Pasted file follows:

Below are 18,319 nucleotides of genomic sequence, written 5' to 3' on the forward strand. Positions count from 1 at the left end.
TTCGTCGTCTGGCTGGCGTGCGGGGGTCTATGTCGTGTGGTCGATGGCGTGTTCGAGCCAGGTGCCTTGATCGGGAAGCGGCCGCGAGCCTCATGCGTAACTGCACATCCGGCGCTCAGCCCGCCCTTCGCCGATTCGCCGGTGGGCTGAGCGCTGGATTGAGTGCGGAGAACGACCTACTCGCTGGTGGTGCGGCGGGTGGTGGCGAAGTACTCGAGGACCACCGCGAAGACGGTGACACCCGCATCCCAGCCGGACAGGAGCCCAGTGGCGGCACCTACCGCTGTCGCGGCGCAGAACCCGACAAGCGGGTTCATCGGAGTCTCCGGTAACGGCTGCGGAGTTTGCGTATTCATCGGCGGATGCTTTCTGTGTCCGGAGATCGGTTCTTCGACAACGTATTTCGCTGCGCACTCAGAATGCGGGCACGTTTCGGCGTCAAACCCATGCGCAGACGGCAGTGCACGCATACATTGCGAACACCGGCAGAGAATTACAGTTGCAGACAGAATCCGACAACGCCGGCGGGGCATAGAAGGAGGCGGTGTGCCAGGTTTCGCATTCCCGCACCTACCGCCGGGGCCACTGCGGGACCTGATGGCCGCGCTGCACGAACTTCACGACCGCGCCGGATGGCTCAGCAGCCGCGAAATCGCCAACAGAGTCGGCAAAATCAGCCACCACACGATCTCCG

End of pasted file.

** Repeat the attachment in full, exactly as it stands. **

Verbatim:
Below are 18,319 nucleotides of genomic sequence, written 5' to 3' on the forward strand. Positions count from 1 at the left end.
TTCGTCGTCTGGCTGGCGTGCGGGGGTCTATGTCGTGTGGTCGATGGCGTGTTCGAGCCAGGTGCCTTGATCGGGAAGCGGCCGCGAGCCTCATGCGTAACTGCACATCCGGCGCTCAGCCCGCCCTTCGCCGATTCGCCGGTGGGCTGAGCGCTGGATTGAGTGCGGAGAACGACCTACTCGCTGGTGGTGCGGCGGGTGGTGGCGAAGTACTCGAGGACCACCGCGAAGACGGTGACACCCGCATCCCAGCCGGACAGGAGCCCAGTGGCGGCACCTACCGCTGTCGCGGCGCAGAACCCGACAAGCGGGTTCATCGGAGTCTCCGGTAACGGCTGCGGAGTTTGCGTATTCATCGGCGGATGCTTTCTGTGTCCGGAGATCGGTTCTTCGACAACGTATTTCGCTGCGCACTCAGAATGCGGGCACGTTTCGGCGTCAAACCCATGCGCAGACGGCAGTGCACGCATACATTGCGAACACCGGCAGAGAATTACAGTTGCAGACAGAATCCGACAACGCCGGCGGGGCATAGAAGGAGGCGGTGTGCCAGGTTTCGCATTCCCGCACCTACCGCCGGGGCCACTGCGGGACCTGATGGCCGCGCTGCACGAACTTCACGACCGCGCCGGATGGCTCAGCAGCCGCGAAATCGCCAACAGAGTCGGCAAAATCAGCCACCACACGATCTCCG